• Yolanda M. Blake

Living With a Pet That Has Diabetes Can Still Be Large and Full of Love



This article is meant to be used as information and should not be substituted for the advice and care of a licensed professional that knows your animal. If your pet is experiencing weight loss, increased urination or appetite, or any other change in their behavior that might be symptomatic of some health problem, you should schedule an appointment with your veterinarian.


The minute a pet comes into our home, they have a way of becoming family and taking an equally important place in our hearts. Because of this, it can be difficult to hear that your pet has some chronic condition like diabetes. But diabetes in cats and dogs is highly treatable, just like it is in humans, and there is no reason that your furry friend can’t live a long, happy life once you learn how to manage it.


Diabetes in Dogs

Dogs can suffer from two different forms of diabetes: diabetes mellitus (DM) or diabetes insipidus (DI). However, DI is extremely rare, so we’re going to mainly talk about DM for the sake of this article. If you want to know more about DI, we found this article by PetMD to be a good introduction.


DM is the more common type of diabetes in canines. It results from a failure of the pancreas to regulate insulin production (blood sugar). Just like in humans, insulin is important to the health of your dog because it tells the cells to absorb glucose from the blood. If there is not enough insulin present, the animal will become hyperglycemic, meaning that sugar accumulates in the blood instead of the body where it can be converted into energy.


If your dog isn’t getting the glucose it needs to convert, its system will instead begin breaking down fats and proteins causing weight loss, causing your dog to feel like it is starving, manifested as a ravenous and insatiable appetite.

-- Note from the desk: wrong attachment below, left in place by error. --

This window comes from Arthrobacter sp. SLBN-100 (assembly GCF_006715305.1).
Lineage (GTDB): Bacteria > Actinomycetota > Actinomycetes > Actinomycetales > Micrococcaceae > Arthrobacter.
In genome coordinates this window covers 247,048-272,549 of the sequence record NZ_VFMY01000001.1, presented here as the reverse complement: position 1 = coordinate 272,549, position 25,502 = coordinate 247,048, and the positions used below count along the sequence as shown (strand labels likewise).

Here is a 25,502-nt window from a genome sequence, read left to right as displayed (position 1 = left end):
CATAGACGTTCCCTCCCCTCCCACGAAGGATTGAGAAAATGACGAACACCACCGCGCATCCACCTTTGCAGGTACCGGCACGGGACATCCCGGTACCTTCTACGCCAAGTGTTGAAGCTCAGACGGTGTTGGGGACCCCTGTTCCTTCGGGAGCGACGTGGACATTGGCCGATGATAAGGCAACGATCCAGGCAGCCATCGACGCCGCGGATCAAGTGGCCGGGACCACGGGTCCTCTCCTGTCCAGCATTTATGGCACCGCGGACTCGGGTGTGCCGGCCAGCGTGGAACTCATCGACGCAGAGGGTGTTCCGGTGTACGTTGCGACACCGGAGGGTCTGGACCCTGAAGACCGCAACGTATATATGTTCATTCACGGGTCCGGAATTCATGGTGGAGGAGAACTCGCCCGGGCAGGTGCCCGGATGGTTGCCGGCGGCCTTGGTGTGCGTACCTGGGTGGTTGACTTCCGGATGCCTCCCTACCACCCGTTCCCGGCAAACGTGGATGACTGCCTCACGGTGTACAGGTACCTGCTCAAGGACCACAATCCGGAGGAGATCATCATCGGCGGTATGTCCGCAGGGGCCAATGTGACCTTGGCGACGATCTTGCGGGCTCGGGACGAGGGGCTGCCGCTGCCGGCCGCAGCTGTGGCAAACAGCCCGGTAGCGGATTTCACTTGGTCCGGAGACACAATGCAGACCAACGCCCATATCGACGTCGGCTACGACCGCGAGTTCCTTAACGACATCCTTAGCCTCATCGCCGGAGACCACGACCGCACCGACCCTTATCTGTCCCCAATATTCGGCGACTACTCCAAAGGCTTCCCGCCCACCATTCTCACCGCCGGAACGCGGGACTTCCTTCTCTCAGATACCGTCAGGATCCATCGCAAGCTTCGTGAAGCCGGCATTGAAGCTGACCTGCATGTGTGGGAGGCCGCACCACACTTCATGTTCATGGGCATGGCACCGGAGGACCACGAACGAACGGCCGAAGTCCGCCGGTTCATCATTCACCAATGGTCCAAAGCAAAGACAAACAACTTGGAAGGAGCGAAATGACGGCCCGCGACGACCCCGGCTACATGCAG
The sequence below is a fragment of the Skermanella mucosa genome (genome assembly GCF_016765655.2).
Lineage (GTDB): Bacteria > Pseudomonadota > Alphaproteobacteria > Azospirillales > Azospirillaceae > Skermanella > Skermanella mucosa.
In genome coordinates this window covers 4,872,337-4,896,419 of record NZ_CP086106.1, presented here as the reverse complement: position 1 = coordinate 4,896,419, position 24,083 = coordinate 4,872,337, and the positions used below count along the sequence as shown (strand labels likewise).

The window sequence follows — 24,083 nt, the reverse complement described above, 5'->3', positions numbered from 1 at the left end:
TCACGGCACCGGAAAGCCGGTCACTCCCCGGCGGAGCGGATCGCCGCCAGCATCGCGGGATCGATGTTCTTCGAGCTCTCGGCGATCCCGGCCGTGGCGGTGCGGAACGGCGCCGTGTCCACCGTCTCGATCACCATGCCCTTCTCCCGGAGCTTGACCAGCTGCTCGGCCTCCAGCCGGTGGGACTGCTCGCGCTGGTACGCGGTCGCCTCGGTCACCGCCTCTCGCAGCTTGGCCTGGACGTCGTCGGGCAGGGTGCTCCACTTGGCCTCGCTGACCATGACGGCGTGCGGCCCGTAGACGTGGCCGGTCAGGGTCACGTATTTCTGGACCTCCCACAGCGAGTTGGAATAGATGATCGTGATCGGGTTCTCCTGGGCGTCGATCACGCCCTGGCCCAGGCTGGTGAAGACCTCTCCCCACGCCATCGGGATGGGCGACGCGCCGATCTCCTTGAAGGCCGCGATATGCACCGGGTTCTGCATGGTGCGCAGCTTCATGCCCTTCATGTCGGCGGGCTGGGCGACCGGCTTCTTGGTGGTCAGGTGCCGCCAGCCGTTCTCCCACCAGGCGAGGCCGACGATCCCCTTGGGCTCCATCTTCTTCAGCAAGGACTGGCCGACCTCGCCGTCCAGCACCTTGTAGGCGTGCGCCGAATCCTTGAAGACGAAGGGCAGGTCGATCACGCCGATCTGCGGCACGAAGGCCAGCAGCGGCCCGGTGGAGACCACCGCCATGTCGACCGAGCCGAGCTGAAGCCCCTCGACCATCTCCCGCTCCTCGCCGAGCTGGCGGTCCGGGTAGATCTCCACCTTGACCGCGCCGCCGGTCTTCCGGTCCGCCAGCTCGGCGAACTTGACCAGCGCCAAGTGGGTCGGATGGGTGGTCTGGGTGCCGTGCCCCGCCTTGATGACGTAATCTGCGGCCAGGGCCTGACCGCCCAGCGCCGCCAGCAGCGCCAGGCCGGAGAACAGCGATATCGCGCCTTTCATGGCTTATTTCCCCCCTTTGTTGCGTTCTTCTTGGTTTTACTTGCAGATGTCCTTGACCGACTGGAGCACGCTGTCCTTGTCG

On the flip side of those absorption issues, when your dog’s body senses the buildup of unused glucose, it tries to eliminate it through its urine, causing an increase in the amount of waste produced. In real life, this means that it will seem as if your dog is asking to go outside far more often than normal.


While there are several types of diabetes mellitus (DM), most dogs suffer from Type 1, which means they are insulin dependent. In those cases, your dog will require regular insulin injections to stabilize their blood sugar levels.


Managing Doggy Diabetes

Consistency and discipline are the keys to managing your dog’s diabetes.


Veterinarians will probably recommend a diet that is low in carbohydrates and high in fiber since carbohydrates are high in natural sugars and fiber heavy foods to slow digestion and the absorption of sugar into the bloodstream, giving the lower levels of insulin in your dog a chance to move the glucose from the blood into the body.


Diabetic dogs must be fed the same diet, in the same amounts, at the same times each and every day--normally twice a day just before their insulin injection.


That brings us to the biggie. If your dog is a Type 1 DM, they are going to require regular insulin shots. It is normal to feel squeamish at first, but there is no need to be. The injection needles don’t normally register any pain to the dog, cause no sting, and happen right under the skin, away from any organs. In other words, you aren’t going to mess it up and hurt your dog.


Diabetes in Cats

Diabetes Mellitus (DM) is also the most common form of diabetes in our feline companions and is the second most common endocrine disease overall.


However, Type II DM seems to be the most common form of diabetes in cats. In Type II, insulin-producing cells remain, but they aren’t as efficient or effective. The four symptoms, however, are the same: increased thirst, urination, weight loss, and appetite.


Managing Kitty Diabetes

Managing diabetes in a cat is similar to treating it in a dog, but on a slightly smaller scale because of their size.


Often, simply moving your cat to a high protein, low carbohydrate diet that lowers the amount of sugars and rate of digestion is enough to take care of any feline obesity and diabetic symptoms.


If a change in diet isn’t enough, your cat may need regular insulin injections, but once again, the needles are very small, and there is no pain to the cat.


Managing Expectations with Animal Diabetes

It is possible to manage your pet’s diabetes with minimal effort or change to your normal routines. However, it is important to note that it may take a few weeks to get the dosage right and that those doses will change over time.


However, diabetes does not need to be the end of your pet’s best years. They just need a little help from you to keep them healthy.


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